The Keystone Pipeline Has It’s First Spill And Confirms Our Worst Fears

The inevitable has happened.

The Keystone pipeline leaked an estimated 210,000 gallons of oil in Northeastern South Dakota. The company responsible for the pipeline, TransCanada Corps, reported the spill along with state regulators on Thursday.

Officials say that the pipeline, which carries oil from Canada to refineries in Illinois and Oklahoma, was shut down on Thursday morning. The spill has reportedly not affected drinking water, according to officials.

Crews shut down the pipeline on Thursday morning and activated emergency response procedures when they detected a drop in pressure resulting from the leak, The Guardian reports.

“Ultimately, the cleanup responsibility lies with TransCanada, and they’ll have to clean it up in compliance with our state regulations.” – Brian Walsh, environmental scientist manager at the South Dakota department of environment and natural resources.

Officials argue that because the spill occurred on agricultural land, no surface water bodies or drinking water systems have been threatened. The land where the spill occurred, however, has arguably been rendered toxic, and TransCanada ought to have a plan to decontaminate the soil. Otherwise, how can we trust that these pipelines do not pose a threat to environments everywhere? What happens the next time when a spill occurs near a large source of drinking water?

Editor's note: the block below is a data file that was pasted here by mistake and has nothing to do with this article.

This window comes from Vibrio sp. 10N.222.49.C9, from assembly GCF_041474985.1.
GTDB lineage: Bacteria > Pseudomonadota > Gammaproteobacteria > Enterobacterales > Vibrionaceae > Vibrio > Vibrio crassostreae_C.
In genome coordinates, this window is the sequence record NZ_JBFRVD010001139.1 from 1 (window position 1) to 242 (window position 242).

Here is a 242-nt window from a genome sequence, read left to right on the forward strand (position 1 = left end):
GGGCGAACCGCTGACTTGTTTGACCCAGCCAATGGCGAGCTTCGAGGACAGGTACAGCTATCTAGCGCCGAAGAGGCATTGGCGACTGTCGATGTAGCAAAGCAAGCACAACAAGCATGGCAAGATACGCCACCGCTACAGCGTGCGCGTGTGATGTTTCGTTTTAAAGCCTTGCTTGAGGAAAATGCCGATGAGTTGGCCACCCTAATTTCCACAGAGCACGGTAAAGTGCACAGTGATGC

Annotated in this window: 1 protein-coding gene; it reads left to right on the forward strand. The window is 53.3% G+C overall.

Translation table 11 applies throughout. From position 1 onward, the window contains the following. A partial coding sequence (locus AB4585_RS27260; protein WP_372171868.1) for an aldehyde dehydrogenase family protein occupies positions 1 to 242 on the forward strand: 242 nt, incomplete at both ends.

Not the First Spill

Quite honestly, the news of the spill is horrifying. It foreshadows exactly what those resisting such pipelines have feared from the start.

The Keystone pipeline transports crude oil from Alberta, Canada to refineries in Illinois and Oklahoma. It passes through the eastern Dakotas, Nebraska, Kansas, and Missouri. It is capable of transporting nearly 23 million gallons of oil, daily.

TransCanada claims on its website to have transported more than 1.5 billion barrels of oil, or about 63 billion gallons, through the pipeline since 2010.

That number does not include the 17,000 gallons spilled on private land in South Dakota in April 2016. Or the 14,000 gallons spilled after a valve failed at a pumping station near the South Dakota border in May 2011.

The Keystone Pipeline is part of a massive 2,687-mile system that will also include the proposed Keystone XL pipeline.

One word: resist.